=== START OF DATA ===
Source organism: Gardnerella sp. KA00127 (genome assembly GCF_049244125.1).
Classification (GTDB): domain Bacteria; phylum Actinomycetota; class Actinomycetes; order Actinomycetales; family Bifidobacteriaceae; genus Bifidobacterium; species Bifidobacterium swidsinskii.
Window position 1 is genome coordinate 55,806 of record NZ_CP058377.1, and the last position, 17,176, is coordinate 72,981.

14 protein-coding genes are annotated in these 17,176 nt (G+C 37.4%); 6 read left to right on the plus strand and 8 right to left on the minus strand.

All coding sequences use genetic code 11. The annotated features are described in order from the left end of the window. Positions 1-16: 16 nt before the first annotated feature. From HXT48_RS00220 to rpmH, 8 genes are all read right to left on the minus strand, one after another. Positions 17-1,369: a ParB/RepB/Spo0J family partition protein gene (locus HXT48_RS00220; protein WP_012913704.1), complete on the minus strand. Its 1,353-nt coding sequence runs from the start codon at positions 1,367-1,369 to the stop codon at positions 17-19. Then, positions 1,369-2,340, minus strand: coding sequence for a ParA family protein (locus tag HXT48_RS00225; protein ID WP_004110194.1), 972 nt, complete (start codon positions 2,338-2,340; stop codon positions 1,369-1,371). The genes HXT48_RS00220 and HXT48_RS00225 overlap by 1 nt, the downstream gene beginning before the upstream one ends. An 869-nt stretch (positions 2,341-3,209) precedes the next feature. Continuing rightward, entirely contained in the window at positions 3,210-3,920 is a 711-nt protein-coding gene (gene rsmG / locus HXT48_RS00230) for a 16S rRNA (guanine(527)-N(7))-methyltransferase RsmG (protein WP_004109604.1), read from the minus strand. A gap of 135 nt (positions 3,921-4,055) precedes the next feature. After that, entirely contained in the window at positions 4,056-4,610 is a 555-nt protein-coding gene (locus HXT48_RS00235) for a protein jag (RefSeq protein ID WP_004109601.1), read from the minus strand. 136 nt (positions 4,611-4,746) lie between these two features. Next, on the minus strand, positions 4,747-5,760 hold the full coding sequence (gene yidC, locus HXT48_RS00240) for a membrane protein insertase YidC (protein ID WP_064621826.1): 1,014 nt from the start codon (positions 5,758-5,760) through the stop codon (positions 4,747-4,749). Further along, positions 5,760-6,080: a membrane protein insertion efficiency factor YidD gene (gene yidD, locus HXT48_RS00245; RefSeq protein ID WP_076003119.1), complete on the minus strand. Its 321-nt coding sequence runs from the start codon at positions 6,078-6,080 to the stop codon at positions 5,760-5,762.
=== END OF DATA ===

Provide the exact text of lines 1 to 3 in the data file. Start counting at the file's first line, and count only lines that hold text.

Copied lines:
Source organism: Gardnerella sp. KA00127 (genome assembly GCF_049244125.1).
Classification (GTDB): domain Bacteria; phylum Actinomycetota; class Actinomycetes; order Actinomycetales; family Bifidobacteriaceae; genus Bifidobacterium; species Bifidobacterium swidsinskii.
Window position 1 is genome coordinate 55,806 of record NZ_CP058377.1, and the last position, 17,176, is coordinate 72,981.